In addition to this action, the administration has signaled that further changes to a variety of national monument management plans and boundaries are likely on the way, though the criteria, timing, and scope of those changes are as yet a mystery. In the summer of 2017, millions of Americans submitted comments to the Department of the Interior, overwhelmingly in favor of preserving our national monuments, 27 of which were under review by the Department of the Interior Secretary, Ryan Zinke, as directed by an Executive Order from the Trump administration. Despite this historic outcry, the opaque process to undermine the permanence of our most beloved public lands continues.

As of publication time, no further announcements on the fate of our monuments have been made, leaving all of them at risk. Five lawsuits are underway, some of which are seeking injunctive relief to block the administration’s proclamation to reduce Bears Ears and Grand Staircase Escalante National Monuments and thus open the lands up to mining and oil and gas drilling. Numerous environmental organizations from the local to the national level are working to maintain protections for our national monuments, including Giant Sequoia National Monument, which Save the Redwoods League will continue to defend and help steward.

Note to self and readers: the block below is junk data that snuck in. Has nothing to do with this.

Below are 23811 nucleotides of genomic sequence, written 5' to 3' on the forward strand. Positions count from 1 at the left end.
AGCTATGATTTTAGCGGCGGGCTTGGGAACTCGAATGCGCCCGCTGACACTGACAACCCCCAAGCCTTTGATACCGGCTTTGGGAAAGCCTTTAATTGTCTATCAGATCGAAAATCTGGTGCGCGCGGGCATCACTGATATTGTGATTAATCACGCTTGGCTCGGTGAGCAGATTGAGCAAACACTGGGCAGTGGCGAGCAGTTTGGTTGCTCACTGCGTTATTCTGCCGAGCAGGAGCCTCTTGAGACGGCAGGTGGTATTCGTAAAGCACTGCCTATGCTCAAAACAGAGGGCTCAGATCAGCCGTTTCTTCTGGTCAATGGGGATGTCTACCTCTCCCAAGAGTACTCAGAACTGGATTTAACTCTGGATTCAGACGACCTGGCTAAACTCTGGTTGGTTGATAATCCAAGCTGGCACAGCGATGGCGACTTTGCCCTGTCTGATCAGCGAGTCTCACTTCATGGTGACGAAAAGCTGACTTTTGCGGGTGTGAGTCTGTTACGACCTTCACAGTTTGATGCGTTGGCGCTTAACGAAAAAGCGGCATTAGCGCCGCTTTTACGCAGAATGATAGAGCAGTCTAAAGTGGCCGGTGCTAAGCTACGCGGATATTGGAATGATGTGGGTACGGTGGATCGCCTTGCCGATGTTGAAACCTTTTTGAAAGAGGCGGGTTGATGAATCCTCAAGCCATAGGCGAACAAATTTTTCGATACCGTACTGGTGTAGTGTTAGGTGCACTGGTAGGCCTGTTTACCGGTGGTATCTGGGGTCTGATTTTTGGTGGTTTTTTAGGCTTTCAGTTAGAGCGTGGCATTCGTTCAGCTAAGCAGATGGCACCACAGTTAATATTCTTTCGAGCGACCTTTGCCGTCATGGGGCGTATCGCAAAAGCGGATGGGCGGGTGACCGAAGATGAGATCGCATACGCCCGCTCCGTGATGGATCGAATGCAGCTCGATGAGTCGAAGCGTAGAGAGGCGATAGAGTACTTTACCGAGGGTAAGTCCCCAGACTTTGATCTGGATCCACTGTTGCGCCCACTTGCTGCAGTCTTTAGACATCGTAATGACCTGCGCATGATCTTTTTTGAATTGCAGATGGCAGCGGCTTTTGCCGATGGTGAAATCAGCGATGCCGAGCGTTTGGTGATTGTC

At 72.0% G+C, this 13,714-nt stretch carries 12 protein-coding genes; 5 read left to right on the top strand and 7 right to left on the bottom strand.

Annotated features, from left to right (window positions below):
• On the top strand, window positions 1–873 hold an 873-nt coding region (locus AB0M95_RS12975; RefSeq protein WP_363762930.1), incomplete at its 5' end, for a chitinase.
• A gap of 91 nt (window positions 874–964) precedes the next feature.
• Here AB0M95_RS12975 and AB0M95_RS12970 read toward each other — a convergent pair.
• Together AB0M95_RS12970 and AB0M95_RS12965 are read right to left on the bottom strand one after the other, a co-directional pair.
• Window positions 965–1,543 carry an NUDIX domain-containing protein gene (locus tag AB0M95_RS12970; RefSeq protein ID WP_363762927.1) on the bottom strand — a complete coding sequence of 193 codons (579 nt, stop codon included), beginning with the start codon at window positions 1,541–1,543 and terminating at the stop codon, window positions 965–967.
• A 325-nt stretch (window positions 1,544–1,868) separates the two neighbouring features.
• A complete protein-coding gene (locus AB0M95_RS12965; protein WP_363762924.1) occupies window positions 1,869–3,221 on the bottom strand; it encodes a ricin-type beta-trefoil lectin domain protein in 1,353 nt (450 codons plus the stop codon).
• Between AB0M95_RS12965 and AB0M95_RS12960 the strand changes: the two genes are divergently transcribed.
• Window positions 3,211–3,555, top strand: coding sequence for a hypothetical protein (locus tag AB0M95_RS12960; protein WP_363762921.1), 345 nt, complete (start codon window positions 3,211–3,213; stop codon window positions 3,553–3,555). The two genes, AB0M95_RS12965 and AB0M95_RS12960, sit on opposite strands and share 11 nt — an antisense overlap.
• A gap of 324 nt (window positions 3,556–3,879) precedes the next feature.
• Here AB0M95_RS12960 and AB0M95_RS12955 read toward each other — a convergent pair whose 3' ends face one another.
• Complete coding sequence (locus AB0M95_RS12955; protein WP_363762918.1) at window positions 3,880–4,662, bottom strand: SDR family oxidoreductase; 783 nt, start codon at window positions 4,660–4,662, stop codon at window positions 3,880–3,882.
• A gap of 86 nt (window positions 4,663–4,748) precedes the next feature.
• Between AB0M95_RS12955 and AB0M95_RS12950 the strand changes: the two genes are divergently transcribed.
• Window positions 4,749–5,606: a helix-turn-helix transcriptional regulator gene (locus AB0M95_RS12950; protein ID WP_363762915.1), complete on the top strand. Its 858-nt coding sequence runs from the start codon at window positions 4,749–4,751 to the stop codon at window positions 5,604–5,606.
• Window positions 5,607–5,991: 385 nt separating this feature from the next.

According to the Trump administration’s proclamation, at 9 a.m. EST on February 2, 2018, the lands removed from the Bears Ears and Grand Staircase Escalante National Monuments will be open to energy and mining development. Harm to one monument is harm to all. Let your members of Congress know that you stand with the League and want to keep our monuments intact!